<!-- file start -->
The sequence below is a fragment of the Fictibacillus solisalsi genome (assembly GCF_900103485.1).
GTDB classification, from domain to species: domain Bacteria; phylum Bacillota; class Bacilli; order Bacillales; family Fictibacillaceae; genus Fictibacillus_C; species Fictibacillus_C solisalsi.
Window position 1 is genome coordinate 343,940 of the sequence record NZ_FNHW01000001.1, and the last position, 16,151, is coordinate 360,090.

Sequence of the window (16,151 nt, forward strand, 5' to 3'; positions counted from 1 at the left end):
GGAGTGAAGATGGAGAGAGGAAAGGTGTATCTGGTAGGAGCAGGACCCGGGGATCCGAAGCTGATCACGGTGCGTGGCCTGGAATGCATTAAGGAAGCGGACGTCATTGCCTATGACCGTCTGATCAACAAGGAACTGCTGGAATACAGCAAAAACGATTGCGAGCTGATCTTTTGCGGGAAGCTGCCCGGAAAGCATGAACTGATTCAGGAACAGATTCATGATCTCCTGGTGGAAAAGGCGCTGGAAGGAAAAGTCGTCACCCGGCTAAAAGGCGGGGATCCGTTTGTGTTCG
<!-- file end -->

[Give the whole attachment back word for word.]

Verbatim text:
The sequence below is a fragment of the Fictibacillus solisalsi genome (assembly GCF_900103485.1).
GTDB classification, from domain to species: domain Bacteria; phylum Bacillota; class Bacilli; order Bacillales; family Fictibacillaceae; genus Fictibacillus_C; species Fictibacillus_C solisalsi.
Window position 1 is genome coordinate 343,940 of the sequence record NZ_FNHW01000001.1, and the last position, 16,151, is coordinate 360,090.

Sequence of the window (16,151 nt, forward strand, 5' to 3'; positions counted from 1 at the left end):
GGAGTGAAGATGGAGAGAGGAAAGGTGTATCTGGTAGGAGCAGGACCCGGGGATCCGAAGCTGATCACGGTGCGTGGCCTGGAATGCATTAAGGAAGCGGACGTCATTGCCTATGACCGTCTGATCAACAAGGAACTGCTGGAATACAGCAAAAACGATTGCGAGCTGATCTTTTGCGGGAAGCTGCCCGGAAAGCATGAACTGATTCAGGAACAGATTCATGATCTCCTGGTGGAAAAGGCGCTGGAAGGAAAAGTCGTCACCCGGCTAAAAGGCGGGGATCCGTTTGTGTTCG